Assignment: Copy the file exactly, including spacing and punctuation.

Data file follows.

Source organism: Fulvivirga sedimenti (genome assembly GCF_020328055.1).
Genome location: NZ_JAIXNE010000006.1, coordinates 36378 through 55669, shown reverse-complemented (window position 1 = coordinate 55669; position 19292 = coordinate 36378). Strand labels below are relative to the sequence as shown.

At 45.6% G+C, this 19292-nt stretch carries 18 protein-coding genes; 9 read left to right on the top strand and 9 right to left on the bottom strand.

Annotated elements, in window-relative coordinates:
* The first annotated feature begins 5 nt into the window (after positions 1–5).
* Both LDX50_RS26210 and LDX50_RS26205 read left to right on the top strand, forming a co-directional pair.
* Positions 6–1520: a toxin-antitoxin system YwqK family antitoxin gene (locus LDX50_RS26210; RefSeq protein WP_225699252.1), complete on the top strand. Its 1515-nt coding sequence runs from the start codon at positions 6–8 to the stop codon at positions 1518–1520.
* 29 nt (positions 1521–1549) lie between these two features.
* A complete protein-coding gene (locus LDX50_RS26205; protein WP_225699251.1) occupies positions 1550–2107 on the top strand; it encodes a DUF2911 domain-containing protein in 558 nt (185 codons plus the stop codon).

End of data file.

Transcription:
Source organism: Fulvivirga sedimenti (genome assembly GCF_020328055.1).
Genome location: NZ_JAIXNE010000006.1, coordinates 36378 through 55669, shown reverse-complemented (window position 1 = coordinate 55669; position 19292 = coordinate 36378). Strand labels below are relative to the sequence as shown.

At 45.6% G+C, this 19292-nt stretch carries 18 protein-coding genes; 9 read left to right on the top strand and 9 right to left on the bottom strand.

Annotated elements, in window-relative coordinates:
* The first annotated feature begins 5 nt into the window (after positions 1–5).
* Both LDX50_RS26210 and LDX50_RS26205 read left to right on the top strand, forming a co-directional pair.
* Positions 6–1520: a toxin-antitoxin system YwqK family antitoxin gene (locus LDX50_RS26210; RefSeq protein WP_225699252.1), complete on the top strand. Its 1515-nt coding sequence runs from the start codon at positions 6–8 to the stop codon at positions 1518–1520.
* 29 nt (positions 1521–1549) lie between these two features.
* A complete protein-coding gene (locus LDX50_RS26205; protein WP_225699251.1) occupies positions 1550–2107 on the top strand; it encodes a DUF2911 domain-containing protein in 558 nt (185 codons plus the stop codon).